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The White House Needs a New Privacy Officer The White House Needs a New Privacy Officer

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The White House Needs a New Privacy Officer

By Laura Ryan (@NJLJRyan), with help from Brendan Sasso (@BrendanSasso) and Dustin Volz (@dnvolz)

TODAY'S TOP PARAGRAPH: A White House Deputy CTO is stepping down after one year on the job. The FCC is extending the deadline for net neutrality reply comments until Sept. 15. And Sen. Wyden is pushing for updated privacy rights.



DEPUTY CTO STEPS DOWN: Nicole Wong, a former Twitter and Google lawyer, stepped down Friday as the U.S. Deputy Chief Technology Officer handling privacy issues. One of the main authors of the White House's "Big Data" Report, Wong returned to California after one year on the job.

Her departure leaves an important privacy job open at the White House as the Commerce Department begins work on comprehensive privacy legislation. The ACLU's Christopher Soghoian suggested the White House should pick a technical expert instead of another lawyer.

WYDEN WANTS TO UPDATE PRIVACY RIGHTS: The Oregon Democrat argued Friday that the "third-party doctrine" is obsolete and that constitutional rights still apply when people share information with a business.


"It is time to recognize that when people provide information to a particular company, with an agreement that the information will not be made public, those people have not waived their privacy rights. I believe it is time for policymakers and courts to make that judgment as well, " Wyden said in a speech in Portland.

He pushed for his GPS Act, which would require police to obtain a warrant to access location information.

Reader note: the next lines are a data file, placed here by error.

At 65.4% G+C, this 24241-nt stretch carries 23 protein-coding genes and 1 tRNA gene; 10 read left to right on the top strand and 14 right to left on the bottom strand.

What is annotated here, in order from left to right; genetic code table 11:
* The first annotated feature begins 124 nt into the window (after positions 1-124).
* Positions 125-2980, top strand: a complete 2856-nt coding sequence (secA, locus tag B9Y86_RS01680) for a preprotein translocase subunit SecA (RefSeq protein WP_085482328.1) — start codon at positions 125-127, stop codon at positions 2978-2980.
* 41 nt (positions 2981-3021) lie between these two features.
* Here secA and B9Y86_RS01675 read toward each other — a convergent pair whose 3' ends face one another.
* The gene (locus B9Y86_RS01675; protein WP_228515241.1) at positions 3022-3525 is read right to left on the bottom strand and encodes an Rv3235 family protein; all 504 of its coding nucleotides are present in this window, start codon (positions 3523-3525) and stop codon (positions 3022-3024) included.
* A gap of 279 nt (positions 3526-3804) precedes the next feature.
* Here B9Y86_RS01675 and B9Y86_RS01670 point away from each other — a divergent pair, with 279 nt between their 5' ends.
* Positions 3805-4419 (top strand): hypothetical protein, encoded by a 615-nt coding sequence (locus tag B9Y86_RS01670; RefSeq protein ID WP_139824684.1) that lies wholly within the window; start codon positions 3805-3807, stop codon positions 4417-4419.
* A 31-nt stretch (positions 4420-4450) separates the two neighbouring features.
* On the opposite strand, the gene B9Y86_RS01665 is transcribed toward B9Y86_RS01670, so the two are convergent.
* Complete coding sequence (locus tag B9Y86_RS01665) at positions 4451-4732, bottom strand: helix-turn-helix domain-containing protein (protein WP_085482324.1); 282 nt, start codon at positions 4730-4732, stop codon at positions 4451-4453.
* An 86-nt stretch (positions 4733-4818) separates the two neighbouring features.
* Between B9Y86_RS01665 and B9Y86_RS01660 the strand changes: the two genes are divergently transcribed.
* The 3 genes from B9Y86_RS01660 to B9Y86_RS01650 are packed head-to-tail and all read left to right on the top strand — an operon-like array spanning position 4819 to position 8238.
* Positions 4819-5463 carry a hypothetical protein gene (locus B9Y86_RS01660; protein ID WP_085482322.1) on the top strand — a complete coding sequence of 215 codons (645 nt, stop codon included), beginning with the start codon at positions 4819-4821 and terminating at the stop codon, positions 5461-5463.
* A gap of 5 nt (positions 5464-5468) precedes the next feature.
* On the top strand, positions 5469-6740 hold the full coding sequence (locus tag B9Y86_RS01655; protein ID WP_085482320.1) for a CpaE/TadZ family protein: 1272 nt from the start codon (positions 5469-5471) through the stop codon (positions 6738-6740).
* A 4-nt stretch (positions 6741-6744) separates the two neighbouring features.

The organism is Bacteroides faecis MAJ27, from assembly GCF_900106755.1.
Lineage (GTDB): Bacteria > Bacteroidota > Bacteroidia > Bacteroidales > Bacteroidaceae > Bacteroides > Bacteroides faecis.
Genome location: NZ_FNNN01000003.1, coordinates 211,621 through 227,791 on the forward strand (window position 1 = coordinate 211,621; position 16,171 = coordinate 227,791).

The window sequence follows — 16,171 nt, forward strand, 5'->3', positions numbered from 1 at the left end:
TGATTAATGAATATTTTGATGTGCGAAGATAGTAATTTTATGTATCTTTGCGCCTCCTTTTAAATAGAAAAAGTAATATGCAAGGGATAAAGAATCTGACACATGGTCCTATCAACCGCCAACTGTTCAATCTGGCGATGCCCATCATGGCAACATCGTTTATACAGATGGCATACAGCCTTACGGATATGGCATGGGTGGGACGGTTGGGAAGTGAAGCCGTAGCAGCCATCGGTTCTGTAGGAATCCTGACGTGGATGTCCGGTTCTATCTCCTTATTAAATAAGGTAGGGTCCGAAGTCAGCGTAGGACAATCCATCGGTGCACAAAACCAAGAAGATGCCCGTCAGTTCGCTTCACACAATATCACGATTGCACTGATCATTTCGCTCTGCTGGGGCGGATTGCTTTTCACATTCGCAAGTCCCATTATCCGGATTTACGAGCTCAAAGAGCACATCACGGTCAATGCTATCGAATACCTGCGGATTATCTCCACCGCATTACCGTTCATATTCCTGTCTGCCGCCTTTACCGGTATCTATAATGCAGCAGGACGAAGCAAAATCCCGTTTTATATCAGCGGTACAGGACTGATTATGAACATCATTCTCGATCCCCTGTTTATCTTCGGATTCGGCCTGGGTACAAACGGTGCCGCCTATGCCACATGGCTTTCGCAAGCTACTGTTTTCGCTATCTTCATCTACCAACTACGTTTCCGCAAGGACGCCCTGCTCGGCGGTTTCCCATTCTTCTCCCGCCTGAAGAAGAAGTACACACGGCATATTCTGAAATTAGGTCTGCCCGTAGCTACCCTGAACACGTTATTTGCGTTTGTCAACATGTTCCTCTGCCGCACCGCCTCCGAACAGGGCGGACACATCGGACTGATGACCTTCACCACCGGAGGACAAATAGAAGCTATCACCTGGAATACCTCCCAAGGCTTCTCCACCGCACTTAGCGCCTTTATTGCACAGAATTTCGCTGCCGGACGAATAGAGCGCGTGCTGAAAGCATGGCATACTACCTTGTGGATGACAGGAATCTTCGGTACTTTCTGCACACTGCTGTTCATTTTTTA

FIVE MORE DAYS OF NET NEUTRALITY COMMENTS: The FCC has moved the deadline for reply comments on net neutrality from Sept. 10 to Sept. 15. Back in July, the agency extended the first comment period deadline for three days due to website glitches. The FCC has already received more than 1.1 million comments on the proposal, and Chairman Tom Wheeler has said he wants final rules on the books by the end of the year.


Q&A WITH THE WHITE HOUSE'S NEW TECH WIZARD: "Having a multiyear project with no checks along the way and the promise of one big outcome is not a highly successful approach, in or outside government," says Mikey Dickerson, the new deputy chief information officer and administrator of the United States Digital Services Team, in a Q&A with the NYT. (Quentin Hardy, NYT)


DIGITAL RIGHTS GROUPS OPPOSE CALIF. KILL SWITCH BILL: Advocates are worried that the government could exploit cell phone kill switches to silence protests like the ones in Ferguson, Mo. (Kate Tummarello, The Hill)

BRIGHT HOUSE ADDS WRINKLE TO COMCAST-TWC DEAL: Regulators will have to decide whether to stop Time Warner Cable from handling programming and acquisitions for Bright House Networks.

INTERNET KILLED THE CABLE STAR: Internet subscriptions overtake cable TV subscriptions in American households for the first time. (Zachary Seward, Quartz)

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GERMANS RECORDED CLINTON CONVERSATIONS: Germany looks a bit like a pot calling the kettle black as new reports surface that the country recorded phone conversations of former Secretary of State Hillary Clinton. (Reuters)

SHARK WEEK: UNDERSEA FIBER OPTIC CABLE EDITION: Google is fixing some undersea fiber optic cables after shark bites caused damaged. (Samuel Gibbs, The Guardian)

THE MYSTERY OF THE DISAPPEARING TELEGRAPH STORIES: Links to the British newspaper The Telegraph are disappearing from Google after Europe's Right to Be Forgotten Decision. (Danny Sullivan, Marketing Land)

SUPERMARKETS LIKELY HIT BY DATA HACK: Two parent companies of Albertsons, Acme, Jewel-Osco and others announced customers' credit-card data may have been compromised during a network intrusion. (Cyrus Farivar, Ars Technica)

WHY SO MANY CREDIT-CARD BREACHES?: A rundown of common questions about the spate of massive hacks at retail chains over the past year--and why criminals might think their window of opportunity is closing fast. (Brian Krebs)

EMAIL: THE INTERNET'S UNDERAPPRECIATED WORKHORSE: Some are saying that email is dead, but "not so!" says The Atlantic's Alexis Madrigal. 



  • The Cato Institute will hold an event, "Transparency Time: Wikipedia-Editing for Congress," at noon.


  • NextGov will host a discussion on "Innovations in Cybersecurity" at 8 a.m.


  • FedScoop will hold its 6th annual "Lowering the Cost of Government IT" conference beginning at 8:30 a.m.

Don't Miss Today's Top Stories

Love it - first thing I read in the morning."

Amy, VP of Communications

I read the Tech Edge every morning."

Ashley, Senior Media Associate

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